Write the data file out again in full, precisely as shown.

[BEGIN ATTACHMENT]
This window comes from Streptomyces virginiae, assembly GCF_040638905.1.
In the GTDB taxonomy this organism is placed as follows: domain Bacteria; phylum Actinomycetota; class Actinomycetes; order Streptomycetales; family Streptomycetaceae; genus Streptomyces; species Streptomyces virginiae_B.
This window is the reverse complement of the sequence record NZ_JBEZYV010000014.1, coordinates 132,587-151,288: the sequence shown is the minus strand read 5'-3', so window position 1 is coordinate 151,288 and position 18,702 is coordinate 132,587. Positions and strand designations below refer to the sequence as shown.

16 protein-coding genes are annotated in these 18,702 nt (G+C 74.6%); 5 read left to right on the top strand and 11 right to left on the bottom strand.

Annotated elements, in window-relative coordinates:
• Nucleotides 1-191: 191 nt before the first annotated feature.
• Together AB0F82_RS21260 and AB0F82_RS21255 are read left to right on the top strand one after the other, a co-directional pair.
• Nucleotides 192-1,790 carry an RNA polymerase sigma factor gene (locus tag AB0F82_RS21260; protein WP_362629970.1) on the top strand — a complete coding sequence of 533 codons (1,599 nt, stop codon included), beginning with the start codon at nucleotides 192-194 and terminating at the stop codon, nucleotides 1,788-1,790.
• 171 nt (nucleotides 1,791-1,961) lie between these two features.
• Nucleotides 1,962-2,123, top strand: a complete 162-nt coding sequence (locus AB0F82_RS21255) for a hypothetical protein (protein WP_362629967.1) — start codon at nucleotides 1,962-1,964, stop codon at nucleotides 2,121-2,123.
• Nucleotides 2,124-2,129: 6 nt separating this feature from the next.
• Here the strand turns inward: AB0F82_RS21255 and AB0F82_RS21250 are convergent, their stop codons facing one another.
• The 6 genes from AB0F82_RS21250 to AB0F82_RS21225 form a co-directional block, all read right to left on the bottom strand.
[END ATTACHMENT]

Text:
This window comes from Streptomyces virginiae, assembly GCF_040638905.1.
In the GTDB taxonomy this organism is placed as follows: domain Bacteria; phylum Actinomycetota; class Actinomycetes; order Streptomycetales; family Streptomycetaceae; genus Streptomyces; species Streptomyces virginiae_B.
This window is the reverse complement of the sequence record NZ_JBEZYV010000014.1, coordinates 132,587-151,288: the sequence shown is the minus strand read 5'-3', so window position 1 is coordinate 151,288 and position 18,702 is coordinate 132,587. Positions and strand designations below refer to the sequence as shown.

16 protein-coding genes are annotated in these 18,702 nt (G+C 74.6%); 5 read left to right on the top strand and 11 right to left on the bottom strand.

Annotated elements, in window-relative coordinates:
• Nucleotides 1-191: 191 nt before the first annotated feature.
• Together AB0F82_RS21260 and AB0F82_RS21255 are read left to right on the top strand one after the other, a co-directional pair.
• Nucleotides 192-1,790 carry an RNA polymerase sigma factor gene (locus tag AB0F82_RS21260; protein WP_362629970.1) on the top strand — a complete coding sequence of 533 codons (1,599 nt, stop codon included), beginning with the start codon at nucleotides 192-194 and terminating at the stop codon, nucleotides 1,788-1,790.
• 171 nt (nucleotides 1,791-1,961) lie between these two features.
• Nucleotides 1,962-2,123, top strand: a complete 162-nt coding sequence (locus AB0F82_RS21255) for a hypothetical protein (protein WP_362629967.1) — start codon at nucleotides 1,962-1,964, stop codon at nucleotides 2,121-2,123.
• Nucleotides 2,124-2,129: 6 nt separating this feature from the next.
• Here the strand turns inward: AB0F82_RS21255 and AB0F82_RS21250 are convergent, their stop codons facing one another.
• The 6 genes from AB0F82_RS21250 to AB0F82_RS21225 form a co-directional block, all read right to left on the bottom strand.